The law provides for the right to a fair public trial, although vulnerable individuals may give some testimony in closed session; the independent judiciary generally enforced this right. The law provides for a presumption of innocence, and defendants have the right to attend their trials, confront witnesses, and present witnesses and evidence in their defense. The law also provides defendants the right to receive prompt and detailed information on the charges against them, with free interpretation if necessary, including during trials; to be tried without undue delay; to have access to government-held evidence; to be represented by an attorney of their choice or to have one appointed at the state’s expense if substantial injustice would otherwise result; and not to be compelled to testify or confess guilt, and if convicted, to appeal to or apply for review by a higher court. Authorities generally respected these rights, although they did not always promptly inform persons of the charges against them. In January 2018 Chief Justice David Maraga launched the National Committee on Criminal Justice Reforms to coordinate justice sector reform. As part of these reforms, the NCAJ continued efforts to disseminate Active Case Management Guidelines to court users committees and planned to hold at least nine regional workshops in 2019 and 2020.
The NCAJ and ODPP continued efforts to disseminate speedy case resolution techniques to reduce case backlog and ease prison congestion. The ODPP developed plea-bargaining and diversion guidelines and continued to educate stakeholders on the role of speedy resolution mechanisms in enhancing efficiency. In March the ODPP implemented the second phase of the All for Justice Remand Review Program in Lamu. The project’s objective was to implement speedy case resolution mechanisms, including plea bargaining and diversion.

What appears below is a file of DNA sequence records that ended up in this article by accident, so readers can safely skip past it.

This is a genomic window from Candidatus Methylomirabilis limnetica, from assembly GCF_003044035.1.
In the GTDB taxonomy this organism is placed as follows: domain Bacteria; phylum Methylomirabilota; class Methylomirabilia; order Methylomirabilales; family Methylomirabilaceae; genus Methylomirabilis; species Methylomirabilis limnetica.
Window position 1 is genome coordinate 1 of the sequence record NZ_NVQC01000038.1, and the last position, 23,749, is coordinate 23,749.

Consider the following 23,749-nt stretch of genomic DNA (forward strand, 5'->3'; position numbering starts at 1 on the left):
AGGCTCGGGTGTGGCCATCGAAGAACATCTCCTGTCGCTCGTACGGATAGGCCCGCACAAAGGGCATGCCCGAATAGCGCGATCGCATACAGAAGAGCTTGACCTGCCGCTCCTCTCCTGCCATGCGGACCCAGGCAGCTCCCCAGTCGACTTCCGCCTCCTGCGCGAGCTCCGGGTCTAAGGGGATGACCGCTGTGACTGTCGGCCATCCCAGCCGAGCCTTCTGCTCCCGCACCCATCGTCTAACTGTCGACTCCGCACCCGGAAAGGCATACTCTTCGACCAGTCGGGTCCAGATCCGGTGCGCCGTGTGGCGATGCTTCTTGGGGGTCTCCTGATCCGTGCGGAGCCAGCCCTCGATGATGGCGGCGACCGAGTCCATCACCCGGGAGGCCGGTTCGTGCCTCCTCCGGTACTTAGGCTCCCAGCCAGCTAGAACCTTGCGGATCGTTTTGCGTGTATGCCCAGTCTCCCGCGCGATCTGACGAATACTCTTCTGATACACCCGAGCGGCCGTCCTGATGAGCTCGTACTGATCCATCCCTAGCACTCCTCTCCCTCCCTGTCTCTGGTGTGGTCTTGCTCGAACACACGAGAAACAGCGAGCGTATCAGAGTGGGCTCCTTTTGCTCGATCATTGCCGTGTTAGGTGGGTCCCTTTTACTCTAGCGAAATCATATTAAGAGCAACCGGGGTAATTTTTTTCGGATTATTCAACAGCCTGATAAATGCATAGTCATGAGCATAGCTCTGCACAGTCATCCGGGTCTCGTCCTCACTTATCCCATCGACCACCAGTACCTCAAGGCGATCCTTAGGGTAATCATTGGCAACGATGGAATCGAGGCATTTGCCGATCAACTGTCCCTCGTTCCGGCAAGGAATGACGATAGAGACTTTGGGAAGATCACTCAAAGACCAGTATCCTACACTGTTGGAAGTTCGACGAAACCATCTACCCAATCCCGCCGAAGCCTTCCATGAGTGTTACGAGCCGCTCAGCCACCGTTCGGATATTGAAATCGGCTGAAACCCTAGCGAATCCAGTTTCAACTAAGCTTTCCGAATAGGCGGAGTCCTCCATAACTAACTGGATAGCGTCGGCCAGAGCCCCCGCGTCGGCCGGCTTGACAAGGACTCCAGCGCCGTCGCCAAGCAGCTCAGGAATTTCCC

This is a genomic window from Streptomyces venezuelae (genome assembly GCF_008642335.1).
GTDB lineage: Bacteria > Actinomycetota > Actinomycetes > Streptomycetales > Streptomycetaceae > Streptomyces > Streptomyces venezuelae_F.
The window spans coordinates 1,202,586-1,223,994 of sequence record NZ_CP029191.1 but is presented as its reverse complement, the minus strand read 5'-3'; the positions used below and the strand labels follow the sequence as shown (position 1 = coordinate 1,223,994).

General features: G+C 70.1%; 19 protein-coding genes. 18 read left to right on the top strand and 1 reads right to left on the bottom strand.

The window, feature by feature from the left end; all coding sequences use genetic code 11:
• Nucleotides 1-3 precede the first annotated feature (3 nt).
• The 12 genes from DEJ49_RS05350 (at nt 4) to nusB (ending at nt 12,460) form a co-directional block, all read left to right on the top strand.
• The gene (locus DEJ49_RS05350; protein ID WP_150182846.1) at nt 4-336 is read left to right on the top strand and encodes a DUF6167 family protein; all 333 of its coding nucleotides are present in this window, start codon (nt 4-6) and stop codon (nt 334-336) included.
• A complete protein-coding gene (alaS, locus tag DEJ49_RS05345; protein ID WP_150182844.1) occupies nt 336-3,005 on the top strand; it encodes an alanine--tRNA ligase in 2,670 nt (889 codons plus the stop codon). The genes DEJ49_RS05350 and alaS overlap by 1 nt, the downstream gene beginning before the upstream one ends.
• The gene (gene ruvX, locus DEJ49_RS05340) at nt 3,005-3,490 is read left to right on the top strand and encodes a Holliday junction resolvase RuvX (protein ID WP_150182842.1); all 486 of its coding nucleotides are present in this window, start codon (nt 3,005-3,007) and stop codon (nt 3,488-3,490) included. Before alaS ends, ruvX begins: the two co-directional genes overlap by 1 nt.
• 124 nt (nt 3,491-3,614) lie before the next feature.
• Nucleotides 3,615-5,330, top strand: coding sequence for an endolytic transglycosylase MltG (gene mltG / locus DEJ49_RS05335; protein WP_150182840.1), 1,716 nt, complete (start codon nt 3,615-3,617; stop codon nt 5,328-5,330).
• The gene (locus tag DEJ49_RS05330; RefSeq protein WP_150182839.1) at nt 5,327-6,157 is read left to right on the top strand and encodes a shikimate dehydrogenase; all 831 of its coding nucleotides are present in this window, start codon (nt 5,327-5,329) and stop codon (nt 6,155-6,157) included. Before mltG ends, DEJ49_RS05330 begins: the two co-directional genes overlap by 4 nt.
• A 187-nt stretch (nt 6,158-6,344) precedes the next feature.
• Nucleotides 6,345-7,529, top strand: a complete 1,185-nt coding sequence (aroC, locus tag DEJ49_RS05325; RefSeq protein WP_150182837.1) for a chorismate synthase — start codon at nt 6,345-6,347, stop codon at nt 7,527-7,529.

Trial delays sometimes resulted because witnesses failed to present themselves, judges cancelled trial dates without notice, witnesses were not protected, prosecutors did not have police files, or legal counsel failed to appear. Authorities generally respected a defendant’s right to consult with an attorney in a timely manner. Defendants generally had adequate time to prepare a defense if they were capable of doing so. The government and courts generally respected these rights. There was no government-sponsored public defenders service, and courts continued to try the vast majority of defendants without representation because they could not afford legal counsel.
The National Legal Aid Service facilitates access to justice, with the ultimate goal of providing pro bono services for indigent defendants who cannot afford legal representation. Other pro bono legal aid was available only in major cities where some human rights organizations, notably the Federation of Women Lawyers, an international NGO, provided it.